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AFS Review: In Memoriam

Alan Jabbour (1942-2017)

Tuesday, September 5, 2017   (0 Comments)
Posted by: Rosalind V. Rini Larson
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By Carl Fleischhauer (Library of Congress) — 

Alan Jabbour was born in Jacksonville, Florida in 1942, and passed away in Washington in 2017.  He was educated at the University of Miami and Duke, where he received his Ph.D.  In his youth, Alan was a violinist with the Jacksonville and Miami Symphony orchestras, and the University of Miami String Quartet.

Alan was a master of American traditional fiddle music. While a graduate student, he traveled in North Carolina, Virginia, and West Virginia to record music and folklore. During 1966 and 1967, he paid repeated visits to the Virginia fiddler Henry Reed, who shaped Alan's repertory and style in important ways.  Alan's performances with the Hollow Rock String Band in the mid- to late-1960s made him an influential member of the old-time music revival.

His background with classical and folk music underpinned his musicological analyses of fiddle playing.  He annotated a number of record albums, including ones featuring the Hammons family of West Virginia, and an online presentation of the music of Henry Reed.

In 1968, Alan taught English and folklore at UCLA. In 1969 he was appointed head of the Archive of Folk Song at the Library of Congress. In 1974 he moved to the National Endowment for the Arts to launch the folk arts program.  In 1976, Alan came back to the Library as the founding director of the American Folklife Center, continuing for twenty-three years before retiring in 1999.  He served on the board of a number of organizations and, in 1988, as president of the American Folklore Society.

His leadership of the Folklife Center emphasized a number of subjects and policy areas.  The cultural traditions of ethnic groups, for example, were documented in field projects and were a focus of conferences, surveys, and publications pertaining to phonograph records, "Saturday schools," and broadcasting.  A project to preserve century-old cylinder recordings disseminated Native American music back to the tribes.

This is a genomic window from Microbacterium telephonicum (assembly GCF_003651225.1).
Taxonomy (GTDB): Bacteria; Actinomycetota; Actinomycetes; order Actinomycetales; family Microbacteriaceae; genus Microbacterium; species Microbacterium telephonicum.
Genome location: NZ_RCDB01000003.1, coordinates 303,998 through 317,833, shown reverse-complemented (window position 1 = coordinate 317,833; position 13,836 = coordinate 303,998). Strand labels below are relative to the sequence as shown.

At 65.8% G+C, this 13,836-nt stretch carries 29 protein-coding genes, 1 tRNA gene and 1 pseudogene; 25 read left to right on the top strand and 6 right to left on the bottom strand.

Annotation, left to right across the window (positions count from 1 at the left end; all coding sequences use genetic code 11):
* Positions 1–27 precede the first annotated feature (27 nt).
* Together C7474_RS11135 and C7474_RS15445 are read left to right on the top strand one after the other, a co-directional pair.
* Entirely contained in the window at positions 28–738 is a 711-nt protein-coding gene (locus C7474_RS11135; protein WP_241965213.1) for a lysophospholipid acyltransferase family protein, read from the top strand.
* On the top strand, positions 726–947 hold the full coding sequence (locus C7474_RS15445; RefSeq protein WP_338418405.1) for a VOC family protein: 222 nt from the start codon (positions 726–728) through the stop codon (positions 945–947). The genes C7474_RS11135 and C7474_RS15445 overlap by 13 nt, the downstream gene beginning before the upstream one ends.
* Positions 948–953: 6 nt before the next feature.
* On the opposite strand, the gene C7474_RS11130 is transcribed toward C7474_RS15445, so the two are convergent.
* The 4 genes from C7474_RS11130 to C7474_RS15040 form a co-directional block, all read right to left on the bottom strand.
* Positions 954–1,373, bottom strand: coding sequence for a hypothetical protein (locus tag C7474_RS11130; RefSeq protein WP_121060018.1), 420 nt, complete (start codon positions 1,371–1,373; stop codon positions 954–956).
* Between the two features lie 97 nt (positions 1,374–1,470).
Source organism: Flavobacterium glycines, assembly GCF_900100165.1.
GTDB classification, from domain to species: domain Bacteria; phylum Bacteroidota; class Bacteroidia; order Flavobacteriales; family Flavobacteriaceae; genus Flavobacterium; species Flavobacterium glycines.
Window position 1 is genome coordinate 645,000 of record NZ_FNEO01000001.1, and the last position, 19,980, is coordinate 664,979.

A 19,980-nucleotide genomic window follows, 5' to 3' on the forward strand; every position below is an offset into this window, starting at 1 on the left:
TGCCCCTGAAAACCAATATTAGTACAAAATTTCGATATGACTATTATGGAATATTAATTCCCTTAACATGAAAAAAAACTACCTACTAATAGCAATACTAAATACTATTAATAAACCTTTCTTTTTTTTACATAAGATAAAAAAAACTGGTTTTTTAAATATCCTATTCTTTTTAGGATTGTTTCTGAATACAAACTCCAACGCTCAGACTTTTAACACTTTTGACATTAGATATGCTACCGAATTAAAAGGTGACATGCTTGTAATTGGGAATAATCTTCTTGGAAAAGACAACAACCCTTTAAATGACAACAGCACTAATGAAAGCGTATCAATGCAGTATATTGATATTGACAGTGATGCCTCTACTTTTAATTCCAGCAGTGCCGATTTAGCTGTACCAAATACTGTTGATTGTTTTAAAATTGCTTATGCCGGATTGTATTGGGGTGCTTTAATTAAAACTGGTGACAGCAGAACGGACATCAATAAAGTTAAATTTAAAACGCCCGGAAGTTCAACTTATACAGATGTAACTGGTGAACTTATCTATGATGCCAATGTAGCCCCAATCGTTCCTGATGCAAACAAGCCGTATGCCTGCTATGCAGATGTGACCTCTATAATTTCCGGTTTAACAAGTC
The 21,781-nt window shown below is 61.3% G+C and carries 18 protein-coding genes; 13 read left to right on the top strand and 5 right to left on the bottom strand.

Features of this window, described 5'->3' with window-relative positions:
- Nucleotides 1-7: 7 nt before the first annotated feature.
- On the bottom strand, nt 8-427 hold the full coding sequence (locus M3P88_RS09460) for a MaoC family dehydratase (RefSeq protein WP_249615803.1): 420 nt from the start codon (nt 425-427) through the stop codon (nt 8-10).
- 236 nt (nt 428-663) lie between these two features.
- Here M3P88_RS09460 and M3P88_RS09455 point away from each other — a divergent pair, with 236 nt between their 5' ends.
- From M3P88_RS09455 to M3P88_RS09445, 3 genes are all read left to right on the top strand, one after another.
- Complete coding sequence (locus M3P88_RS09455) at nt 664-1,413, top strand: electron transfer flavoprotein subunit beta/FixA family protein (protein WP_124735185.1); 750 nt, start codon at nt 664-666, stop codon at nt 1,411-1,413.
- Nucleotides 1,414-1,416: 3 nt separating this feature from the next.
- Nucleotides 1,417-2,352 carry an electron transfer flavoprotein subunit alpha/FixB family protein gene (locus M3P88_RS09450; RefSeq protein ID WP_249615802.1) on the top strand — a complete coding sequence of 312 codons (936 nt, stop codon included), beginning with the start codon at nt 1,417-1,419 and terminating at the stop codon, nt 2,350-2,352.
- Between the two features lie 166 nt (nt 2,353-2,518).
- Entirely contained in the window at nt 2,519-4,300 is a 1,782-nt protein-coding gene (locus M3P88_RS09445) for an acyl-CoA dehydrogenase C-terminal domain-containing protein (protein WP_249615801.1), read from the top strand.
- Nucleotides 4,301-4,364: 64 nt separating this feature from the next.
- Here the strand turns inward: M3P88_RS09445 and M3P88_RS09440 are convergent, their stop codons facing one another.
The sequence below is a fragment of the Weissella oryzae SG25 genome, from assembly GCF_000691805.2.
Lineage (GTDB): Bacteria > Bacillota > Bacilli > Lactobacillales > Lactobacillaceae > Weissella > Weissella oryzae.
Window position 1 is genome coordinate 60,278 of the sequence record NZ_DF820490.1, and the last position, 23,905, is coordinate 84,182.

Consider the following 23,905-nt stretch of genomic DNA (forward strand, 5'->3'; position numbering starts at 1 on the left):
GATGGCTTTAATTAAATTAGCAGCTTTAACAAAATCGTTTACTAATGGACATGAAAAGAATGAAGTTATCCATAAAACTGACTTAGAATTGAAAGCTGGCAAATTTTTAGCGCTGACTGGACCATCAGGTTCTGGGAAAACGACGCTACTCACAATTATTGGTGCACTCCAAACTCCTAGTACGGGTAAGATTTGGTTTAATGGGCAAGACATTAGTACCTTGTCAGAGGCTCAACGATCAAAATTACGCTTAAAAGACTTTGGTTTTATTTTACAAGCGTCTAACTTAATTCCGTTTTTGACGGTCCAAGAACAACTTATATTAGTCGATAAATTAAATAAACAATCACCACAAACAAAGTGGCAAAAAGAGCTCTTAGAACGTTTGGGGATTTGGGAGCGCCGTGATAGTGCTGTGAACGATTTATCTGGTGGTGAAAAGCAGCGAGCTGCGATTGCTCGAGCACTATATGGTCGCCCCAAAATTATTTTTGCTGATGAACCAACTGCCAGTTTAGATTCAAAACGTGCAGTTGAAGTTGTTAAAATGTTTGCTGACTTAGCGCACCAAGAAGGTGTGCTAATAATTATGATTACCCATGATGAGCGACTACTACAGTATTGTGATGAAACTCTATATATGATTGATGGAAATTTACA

During the 1980s, the Folklife Center had a continuing relationship with the National Park Service and with the field of historic preservation, seen in cooperative projects on the Blue Ridge Parkway and in the New Jersey's Pinelands, and in the report titled Cultural Conservation and a field project in Grouse Creek, Utah.

Alan stressed outreach and saw to it that the Center presented folk music concerts, staged exhibitions and public programs, published compact disc recordings, and provided access to materials on the Internet.  He described his approach as a continuation of the work carried out by his predecessors: John and Alan Lomax, and New Deal stalwarts like Herbert Halpert, Charles Seeger, and Ben Botkin.

After his retirement, Alan continued to perform.  He and his wife of fifty-five years, Karen Singer Jabbour, documented the tradition of decorating graveyards and co-authored Decoration Day in the Mountains. Karen had joined Alan in visits to Henry Reed in the late 1960s, and their cooperative research and writing brought them back to a shared documentary effort.  We miss Alan and send Karen and their three children our warmest thoughts.



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